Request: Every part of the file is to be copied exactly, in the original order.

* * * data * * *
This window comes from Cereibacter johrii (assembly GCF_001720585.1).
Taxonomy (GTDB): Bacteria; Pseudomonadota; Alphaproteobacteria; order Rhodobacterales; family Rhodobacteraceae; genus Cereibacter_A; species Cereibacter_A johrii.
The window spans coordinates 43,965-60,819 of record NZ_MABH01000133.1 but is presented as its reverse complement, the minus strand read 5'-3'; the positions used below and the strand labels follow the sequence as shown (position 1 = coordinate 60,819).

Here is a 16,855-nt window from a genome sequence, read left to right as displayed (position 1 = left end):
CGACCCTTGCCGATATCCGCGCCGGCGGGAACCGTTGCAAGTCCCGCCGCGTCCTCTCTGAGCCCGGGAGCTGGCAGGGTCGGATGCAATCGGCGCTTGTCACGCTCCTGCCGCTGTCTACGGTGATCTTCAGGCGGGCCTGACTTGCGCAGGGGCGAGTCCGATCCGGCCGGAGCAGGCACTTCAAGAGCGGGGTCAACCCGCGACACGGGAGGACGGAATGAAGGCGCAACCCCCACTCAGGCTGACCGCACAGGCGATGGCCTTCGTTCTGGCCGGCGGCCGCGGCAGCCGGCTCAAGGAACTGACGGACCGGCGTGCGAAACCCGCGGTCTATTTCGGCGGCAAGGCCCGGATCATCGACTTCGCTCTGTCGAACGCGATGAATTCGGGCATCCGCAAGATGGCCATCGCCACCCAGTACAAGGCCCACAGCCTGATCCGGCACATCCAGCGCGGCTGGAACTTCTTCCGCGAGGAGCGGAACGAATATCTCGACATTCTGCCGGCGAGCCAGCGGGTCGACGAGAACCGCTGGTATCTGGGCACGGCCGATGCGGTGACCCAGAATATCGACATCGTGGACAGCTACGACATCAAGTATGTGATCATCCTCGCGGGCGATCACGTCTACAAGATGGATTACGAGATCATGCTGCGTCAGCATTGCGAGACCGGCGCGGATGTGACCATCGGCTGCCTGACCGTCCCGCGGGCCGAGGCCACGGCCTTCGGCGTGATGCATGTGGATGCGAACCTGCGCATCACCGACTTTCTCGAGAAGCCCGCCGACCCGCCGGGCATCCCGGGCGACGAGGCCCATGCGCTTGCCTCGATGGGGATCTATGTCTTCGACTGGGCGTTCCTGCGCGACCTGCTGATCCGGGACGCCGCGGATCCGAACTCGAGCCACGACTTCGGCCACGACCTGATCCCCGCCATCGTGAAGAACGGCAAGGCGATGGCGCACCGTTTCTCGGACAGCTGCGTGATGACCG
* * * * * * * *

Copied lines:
This window comes from Cereibacter johrii (assembly GCF_001720585.1).
Taxonomy (GTDB): Bacteria; Pseudomonadota; Alphaproteobacteria; order Rhodobacterales; family Rhodobacteraceae; genus Cereibacter_A; species Cereibacter_A johrii.
The window spans coordinates 43,965-60,819 of record NZ_MABH01000133.1 but is presented as its reverse complement, the minus strand read 5'-3'; the positions used below and the strand labels follow the sequence as shown (position 1 = coordinate 60,819).

Here is a 16,855-nt window from a genome sequence, read left to right as displayed (position 1 = left end):
CGACCCTTGCCGATATCCGCGCCGGCGGGAACCGTTGCAAGTCCCGCCGCGTCCTCTCTGAGCCCGGGAGCTGGCAGGGTCGGATGCAATCGGCGCTTGTCACGCTCCTGCCGCTGTCTACGGTGATCTTCAGGCGGGCCTGACTTGCGCAGGGGCGAGTCCGATCCGGCCGGAGCAGGCACTTCAAGAGCGGGGTCAACCCGCGACACGGGAGGACGGAATGAAGGCGCAACCCCCACTCAGGCTGACCGCACAGGCGATGGCCTTCGTTCTGGCCGGCGGCCGCGGCAGCCGGCTCAAGGAACTGACGGACCGGCGTGCGAAACCCGCGGTCTATTTCGGCGGCAAGGCCCGGATCATCGACTTCGCTCTGTCGAACGCGATGAATTCGGGCATCCGCAAGATGGCCATCGCCACCCAGTACAAGGCCCACAGCCTGATCCGGCACATCCAGCGCGGCTGGAACTTCTTCCGCGAGGAGCGGAACGAATATCTCGACATTCTGCCGGCGAGCCAGCGGGTCGACGAGAACCGCTGGTATCTGGGCACGGCCGATGCGGTGACCCAGAATATCGACATCGTGGACAGCTACGACATCAAGTATGTGATCATCCTCGCGGGCGATCACGTCTACAAGATGGATTACGAGATCATGCTGCGTCAGCATTGCGAGACCGGCGCGGATGTGACCATCGGCTGCCTGACCGTCCCGCGGGCCGAGGCCACGGCCTTCGGCGTGATGCATGTGGATGCGAACCTGCGCATCACCGACTTTCTCGAGAAGCCCGCCGACCCGCCGGGCATCCCGGGCGACGAGGCCCATGCGCTTGCCTCGATGGGGATCTATGTCTTCGACTGGGCGTTCCTGCGCGACCTGCTGATCCGGGACGCCGCGGATCCGAACTCGAGCCACGACTTCGGCCACGACCTGATCCCCGCCATCGTGAAGAACGGCAAGGCGATGGCGCACCGTTTCTCGGACAGCTGCGTGATGACCG